Cossacks find their roots in Southern Russia
It was in 1792, when the Cossacks first came to the Kuban province. It wasn't a military operation, rather an expedition, marking a new beginning for them.
Cossacks were given the permission to settle the newly conquered uninhabited land by Catherine the Great for the role they played in the war against the Ottoman Empire in the mid-18th century.
A total of 25,000 people migrated to the new Black Sea Cossack colony. The city of Ekaterinodar (literally ‘Catherine’s Gift’, the city was renamed Krasnodar in 1920) sprang up as the capital of the region.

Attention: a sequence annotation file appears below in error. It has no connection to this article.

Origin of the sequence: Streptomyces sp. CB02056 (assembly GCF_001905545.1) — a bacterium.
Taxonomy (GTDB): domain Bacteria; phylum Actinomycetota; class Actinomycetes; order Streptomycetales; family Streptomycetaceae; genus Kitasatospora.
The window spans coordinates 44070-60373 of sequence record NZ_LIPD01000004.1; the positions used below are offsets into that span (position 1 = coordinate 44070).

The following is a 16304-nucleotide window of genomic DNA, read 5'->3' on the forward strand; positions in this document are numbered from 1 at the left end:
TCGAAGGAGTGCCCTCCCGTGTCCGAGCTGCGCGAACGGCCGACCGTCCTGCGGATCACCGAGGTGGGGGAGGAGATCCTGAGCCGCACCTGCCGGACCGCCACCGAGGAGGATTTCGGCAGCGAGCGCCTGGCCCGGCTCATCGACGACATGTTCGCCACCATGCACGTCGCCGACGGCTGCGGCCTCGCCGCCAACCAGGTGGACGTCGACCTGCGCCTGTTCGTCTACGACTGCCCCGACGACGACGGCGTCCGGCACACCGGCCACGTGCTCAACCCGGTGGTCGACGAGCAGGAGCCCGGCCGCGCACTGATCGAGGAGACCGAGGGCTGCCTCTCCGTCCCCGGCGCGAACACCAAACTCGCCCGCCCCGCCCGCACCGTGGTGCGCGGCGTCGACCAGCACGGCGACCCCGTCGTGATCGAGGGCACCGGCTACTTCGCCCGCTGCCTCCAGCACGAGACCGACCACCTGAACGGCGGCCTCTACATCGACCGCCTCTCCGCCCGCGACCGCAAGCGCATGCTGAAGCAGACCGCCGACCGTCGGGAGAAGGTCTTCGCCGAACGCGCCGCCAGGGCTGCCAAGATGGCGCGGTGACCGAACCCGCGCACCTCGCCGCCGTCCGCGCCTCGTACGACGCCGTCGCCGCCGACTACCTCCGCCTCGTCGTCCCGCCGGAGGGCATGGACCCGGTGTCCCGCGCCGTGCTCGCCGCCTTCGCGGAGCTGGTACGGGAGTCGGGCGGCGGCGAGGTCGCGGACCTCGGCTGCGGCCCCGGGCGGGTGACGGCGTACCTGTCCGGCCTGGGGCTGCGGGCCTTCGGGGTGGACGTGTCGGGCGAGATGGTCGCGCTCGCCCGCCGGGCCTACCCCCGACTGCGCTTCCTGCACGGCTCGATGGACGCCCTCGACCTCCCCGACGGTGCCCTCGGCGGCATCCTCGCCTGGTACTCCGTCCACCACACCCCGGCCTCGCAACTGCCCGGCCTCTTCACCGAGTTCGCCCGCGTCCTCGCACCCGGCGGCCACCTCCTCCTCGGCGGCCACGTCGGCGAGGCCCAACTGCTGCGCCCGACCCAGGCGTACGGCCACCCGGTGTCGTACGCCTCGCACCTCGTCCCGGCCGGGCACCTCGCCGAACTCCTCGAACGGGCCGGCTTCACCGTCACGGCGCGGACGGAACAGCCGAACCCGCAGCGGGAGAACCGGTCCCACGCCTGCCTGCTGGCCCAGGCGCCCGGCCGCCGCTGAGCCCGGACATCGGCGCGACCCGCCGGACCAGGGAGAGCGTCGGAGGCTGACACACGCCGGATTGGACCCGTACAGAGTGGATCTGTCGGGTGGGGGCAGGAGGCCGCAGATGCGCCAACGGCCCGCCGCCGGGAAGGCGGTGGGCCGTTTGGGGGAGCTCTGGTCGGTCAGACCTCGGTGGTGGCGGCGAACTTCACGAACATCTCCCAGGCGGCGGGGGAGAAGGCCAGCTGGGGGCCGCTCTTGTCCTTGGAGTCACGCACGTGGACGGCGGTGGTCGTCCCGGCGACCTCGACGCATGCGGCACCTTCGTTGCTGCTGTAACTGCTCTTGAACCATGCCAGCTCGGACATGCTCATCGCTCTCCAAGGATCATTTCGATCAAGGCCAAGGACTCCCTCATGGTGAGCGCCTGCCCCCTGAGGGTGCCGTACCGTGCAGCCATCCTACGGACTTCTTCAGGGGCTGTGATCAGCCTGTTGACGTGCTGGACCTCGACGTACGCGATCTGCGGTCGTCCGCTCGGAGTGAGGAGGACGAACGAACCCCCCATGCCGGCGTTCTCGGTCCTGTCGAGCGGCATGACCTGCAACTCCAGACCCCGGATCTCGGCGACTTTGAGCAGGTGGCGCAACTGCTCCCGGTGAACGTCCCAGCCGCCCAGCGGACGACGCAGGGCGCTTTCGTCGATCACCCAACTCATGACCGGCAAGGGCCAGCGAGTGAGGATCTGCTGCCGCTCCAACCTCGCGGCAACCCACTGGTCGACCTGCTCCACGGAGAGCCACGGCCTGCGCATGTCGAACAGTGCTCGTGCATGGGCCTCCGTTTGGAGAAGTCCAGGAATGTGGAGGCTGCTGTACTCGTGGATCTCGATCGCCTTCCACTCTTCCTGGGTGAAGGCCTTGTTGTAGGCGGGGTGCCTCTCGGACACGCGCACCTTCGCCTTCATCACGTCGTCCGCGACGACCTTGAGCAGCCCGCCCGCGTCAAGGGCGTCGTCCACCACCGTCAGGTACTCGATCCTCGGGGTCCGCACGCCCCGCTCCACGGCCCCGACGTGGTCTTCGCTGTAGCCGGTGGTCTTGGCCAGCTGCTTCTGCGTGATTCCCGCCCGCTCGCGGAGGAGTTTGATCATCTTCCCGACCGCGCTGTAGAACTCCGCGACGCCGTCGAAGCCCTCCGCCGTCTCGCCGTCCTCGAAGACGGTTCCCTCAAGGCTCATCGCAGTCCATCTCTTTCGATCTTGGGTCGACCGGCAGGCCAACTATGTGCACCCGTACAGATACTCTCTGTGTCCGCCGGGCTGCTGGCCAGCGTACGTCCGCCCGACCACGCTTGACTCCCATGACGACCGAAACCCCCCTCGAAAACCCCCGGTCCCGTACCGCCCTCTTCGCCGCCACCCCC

Today there are more than 140,000 Kuban Cossacks. They’ve managed to preserve their traditions during the times after World War II, when Cossack units of the Soviet army were disbanded along with all remaining cavalry. The revival for Cossacks came in the early 1990s.
At the Krasnodar festival, you can learn more about Cossacks – not only their horseback riding and swordplay skills, but also about their peacetime life. You can also taste “Gorilka” – the Cossacks’ famous home-brewed alcohol.